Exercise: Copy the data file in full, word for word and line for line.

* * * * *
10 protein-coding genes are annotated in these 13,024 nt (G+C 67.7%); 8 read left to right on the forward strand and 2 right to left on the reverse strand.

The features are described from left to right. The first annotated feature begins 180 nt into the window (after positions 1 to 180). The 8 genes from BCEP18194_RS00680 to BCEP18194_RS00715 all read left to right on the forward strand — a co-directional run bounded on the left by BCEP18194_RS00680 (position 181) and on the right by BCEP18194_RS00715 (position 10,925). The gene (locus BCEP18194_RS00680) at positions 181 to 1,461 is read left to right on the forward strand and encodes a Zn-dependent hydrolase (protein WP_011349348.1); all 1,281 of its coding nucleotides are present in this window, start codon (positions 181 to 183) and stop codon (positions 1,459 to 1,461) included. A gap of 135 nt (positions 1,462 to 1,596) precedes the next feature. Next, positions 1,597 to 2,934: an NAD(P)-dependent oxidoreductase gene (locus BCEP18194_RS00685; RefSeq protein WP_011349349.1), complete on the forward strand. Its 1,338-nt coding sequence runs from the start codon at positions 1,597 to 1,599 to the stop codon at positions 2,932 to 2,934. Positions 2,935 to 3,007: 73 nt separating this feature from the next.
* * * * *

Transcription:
10 protein-coding genes are annotated in these 13,024 nt (G+C 67.7%); 8 read left to right on the forward strand and 2 right to left on the reverse strand.

The features are described from left to right. The first annotated feature begins 180 nt into the window (after positions 1 to 180). The 8 genes from BCEP18194_RS00680 to BCEP18194_RS00715 all read left to right on the forward strand — a co-directional run bounded on the left by BCEP18194_RS00680 (position 181) and on the right by BCEP18194_RS00715 (position 10,925). The gene (locus BCEP18194_RS00680) at positions 181 to 1,461 is read left to right on the forward strand and encodes a Zn-dependent hydrolase (protein WP_011349348.1); all 1,281 of its coding nucleotides are present in this window, start codon (positions 181 to 183) and stop codon (positions 1,459 to 1,461) included. A gap of 135 nt (positions 1,462 to 1,596) precedes the next feature. Next, positions 1,597 to 2,934: an NAD(P)-dependent oxidoreductase gene (locus BCEP18194_RS00685; RefSeq protein WP_011349349.1), complete on the forward strand. Its 1,338-nt coding sequence runs from the start codon at positions 1,597 to 1,599 to the stop codon at positions 2,932 to 2,934. Positions 2,935 to 3,007: 73 nt separating this feature from the next.